Reverse engineering of BlueKeep patch reveals how dangerous it is
Researchers develop a proof-of-concept attack after reverse engineering the Microsoft BlueKeep patch.
Microsoft’s security team believes that more destructive BlueKeep attacks are on the horizon and urges users and companies alike to apply patches if they’ve been lagging.
The company’s warning comes after security researchers detected the first-ever malware campaign that weaponized the BlueKeep vulnerability.
The attacks, which were detected last weekend, used BlueKeep to break into unpatched Windows systems and install a cryptocurrency miner.
Many security researchers considered the attacks underwhelming and not living up to the hype that was built around BlueKeep for the past six months.
This was because Microsoft said BlueKeep could be used to build wormable (self-spreading) malware. However, the attacks that happened over the weekend did not deploy malware that could spread on its own.
Instead, attackers scanned the internet for vulnerable systems and attacked each unpatched system, one at a time, deploying a BlueKeep exploit, and then the cryptocurrency miner.
This was far from the self-spreading malware outbreak that Microsoft said BlueKeep could trigger. Furthermore, in many cases, the BlueKeep exploit failed to work, crashing systems.
But Microsoft says this is just the beginning, and that attackers will eventually refine their attacks, and that the worst is yet to come.
“While there have been no other verified attacks involving ransomware or other types of malware as of this writing, the BlueKeep exploit will likely be used to deliver payloads more impactful and damaging than coin miners,” Microsoft said today. “We cannot discount enhancements that will likely result in more effective attacks.”
Now, Microsoft is warning and urging users to apply patches — for the third time this year.
“Customers are encouraged to identify and update vulnerable systems immediately,” the company said. “Many of these unpatched devices could be unmonitored RDP appliances placed by suppliers and other third-parties to occasionally manage customer systems. BlueKeep can be exploited without leaving obvious traces, customers should also thoroughly inspect systems that might already be infected or compromised.”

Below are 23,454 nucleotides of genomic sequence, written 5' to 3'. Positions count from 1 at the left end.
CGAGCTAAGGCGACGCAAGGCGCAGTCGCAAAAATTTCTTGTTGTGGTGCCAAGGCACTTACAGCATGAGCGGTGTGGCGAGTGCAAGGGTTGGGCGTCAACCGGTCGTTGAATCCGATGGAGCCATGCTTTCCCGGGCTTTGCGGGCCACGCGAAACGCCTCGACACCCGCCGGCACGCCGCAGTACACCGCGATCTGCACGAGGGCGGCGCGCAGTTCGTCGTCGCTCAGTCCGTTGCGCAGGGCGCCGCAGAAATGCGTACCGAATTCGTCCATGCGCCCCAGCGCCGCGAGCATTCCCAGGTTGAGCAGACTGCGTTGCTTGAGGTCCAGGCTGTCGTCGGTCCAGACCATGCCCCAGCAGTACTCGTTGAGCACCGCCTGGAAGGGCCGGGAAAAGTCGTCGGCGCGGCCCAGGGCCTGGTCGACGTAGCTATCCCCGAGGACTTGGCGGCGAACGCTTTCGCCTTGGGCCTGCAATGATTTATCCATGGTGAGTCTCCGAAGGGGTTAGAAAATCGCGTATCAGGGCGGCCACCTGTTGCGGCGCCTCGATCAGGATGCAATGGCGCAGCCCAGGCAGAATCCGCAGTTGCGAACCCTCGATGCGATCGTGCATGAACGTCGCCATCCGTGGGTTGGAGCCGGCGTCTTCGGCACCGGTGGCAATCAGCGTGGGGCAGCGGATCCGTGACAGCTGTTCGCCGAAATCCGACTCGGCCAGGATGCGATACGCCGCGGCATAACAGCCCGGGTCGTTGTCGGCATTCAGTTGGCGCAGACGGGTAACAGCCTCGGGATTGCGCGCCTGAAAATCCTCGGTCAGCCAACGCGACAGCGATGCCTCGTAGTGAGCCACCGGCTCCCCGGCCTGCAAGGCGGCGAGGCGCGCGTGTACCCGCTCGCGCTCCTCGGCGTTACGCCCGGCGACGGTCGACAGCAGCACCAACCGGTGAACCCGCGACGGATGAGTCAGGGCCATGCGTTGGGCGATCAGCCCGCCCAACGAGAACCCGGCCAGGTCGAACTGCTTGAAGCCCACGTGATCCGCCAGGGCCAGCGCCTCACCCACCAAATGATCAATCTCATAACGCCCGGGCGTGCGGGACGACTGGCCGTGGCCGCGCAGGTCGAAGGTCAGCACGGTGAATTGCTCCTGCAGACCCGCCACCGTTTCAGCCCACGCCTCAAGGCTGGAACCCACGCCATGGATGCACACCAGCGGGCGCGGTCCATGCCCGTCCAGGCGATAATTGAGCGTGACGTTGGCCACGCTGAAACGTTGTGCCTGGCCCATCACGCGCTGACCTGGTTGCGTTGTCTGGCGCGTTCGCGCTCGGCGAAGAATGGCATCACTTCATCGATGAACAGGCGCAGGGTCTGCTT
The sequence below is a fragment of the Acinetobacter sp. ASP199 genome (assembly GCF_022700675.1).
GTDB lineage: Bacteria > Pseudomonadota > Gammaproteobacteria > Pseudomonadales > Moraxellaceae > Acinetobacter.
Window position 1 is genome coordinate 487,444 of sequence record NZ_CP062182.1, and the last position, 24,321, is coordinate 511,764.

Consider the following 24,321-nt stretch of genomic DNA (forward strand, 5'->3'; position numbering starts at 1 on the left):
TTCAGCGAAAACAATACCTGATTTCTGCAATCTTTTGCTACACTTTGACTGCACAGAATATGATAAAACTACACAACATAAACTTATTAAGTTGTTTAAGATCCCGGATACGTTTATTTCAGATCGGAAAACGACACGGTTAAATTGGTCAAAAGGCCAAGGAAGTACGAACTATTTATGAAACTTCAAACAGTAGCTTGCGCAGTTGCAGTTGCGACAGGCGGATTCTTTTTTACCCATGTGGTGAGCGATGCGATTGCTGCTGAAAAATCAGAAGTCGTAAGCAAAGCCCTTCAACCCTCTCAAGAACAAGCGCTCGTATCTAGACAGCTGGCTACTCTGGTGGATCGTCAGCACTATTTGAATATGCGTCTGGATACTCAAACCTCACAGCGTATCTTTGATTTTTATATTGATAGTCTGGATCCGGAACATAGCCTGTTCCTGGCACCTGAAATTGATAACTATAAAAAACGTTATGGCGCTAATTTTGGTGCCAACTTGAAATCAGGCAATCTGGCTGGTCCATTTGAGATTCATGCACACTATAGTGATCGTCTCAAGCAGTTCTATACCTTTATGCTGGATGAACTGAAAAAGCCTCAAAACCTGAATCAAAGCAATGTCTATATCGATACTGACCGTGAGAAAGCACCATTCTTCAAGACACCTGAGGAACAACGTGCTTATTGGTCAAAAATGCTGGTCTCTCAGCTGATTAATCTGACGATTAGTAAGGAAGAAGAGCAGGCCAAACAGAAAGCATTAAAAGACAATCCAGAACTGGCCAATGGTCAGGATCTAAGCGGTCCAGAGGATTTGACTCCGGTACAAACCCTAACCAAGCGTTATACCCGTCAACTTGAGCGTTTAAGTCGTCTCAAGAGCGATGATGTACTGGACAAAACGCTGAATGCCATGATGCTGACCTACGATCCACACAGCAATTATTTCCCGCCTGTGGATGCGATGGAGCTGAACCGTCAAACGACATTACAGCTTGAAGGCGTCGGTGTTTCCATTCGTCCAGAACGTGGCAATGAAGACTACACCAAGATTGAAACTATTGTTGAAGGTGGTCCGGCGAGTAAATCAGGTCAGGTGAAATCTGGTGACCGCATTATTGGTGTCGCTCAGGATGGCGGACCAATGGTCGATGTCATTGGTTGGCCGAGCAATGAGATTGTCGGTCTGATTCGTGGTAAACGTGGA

The BlueKeep lowdown
Because there’s been a flood of BlueKeep-related coverage this year, below is a summary of what you need to know. Just the essentials:
- BlueKeep is a nickname given to CVE-2019-0708, a vulnerability in the Microsoft RDP (Remote Desktop Protocol) service.
- BlueKeep impacts only: Windows 7, Windows Server 2008 R2, Windows Server 2008.
- Patches have been available since mid-May 2019. See official Microsoft advisory.
- On the same day it released patches, Microsoft published a blog post warning about BlueKeep being wormable.
- Microsoft issued a second warning about orgs needing to patch BlueKeep, two weeks later, at the end of May.
- The US National Security Agency, the US Department of Homeland Security, Germany’s BSI cyber-security agency, the Australian Cyber Security Centre, and the UK’s National Cyber Security Centre have all issued their own security alerts, trying to get companies to patch outdated computer fleets.
- Many security researchers and cyber-security firms developed fully-working BlueKeep exploits over the summer; however, nobody published the code after realizing how dangerous the exploit was, and fearing that it could be abused by malware authors.
- In July, a US company started selling a private BlueKeep exploit to its customers, so they could test if their systems were vulnerable.
- In September, the developers of the Metasploit penetration testing framework published the first public BlueKeep proof-of-concept exploit.
- In late October, malware authors started using this BlueKeep Metasploit module in a real-world campaign. Microsoft has an article about this malware campaign here.
- According to BinaryEdge, there are roughly 700,000 internet-connected Windows systems that are vulnerable to BlueKeep, and have yet to receive patches.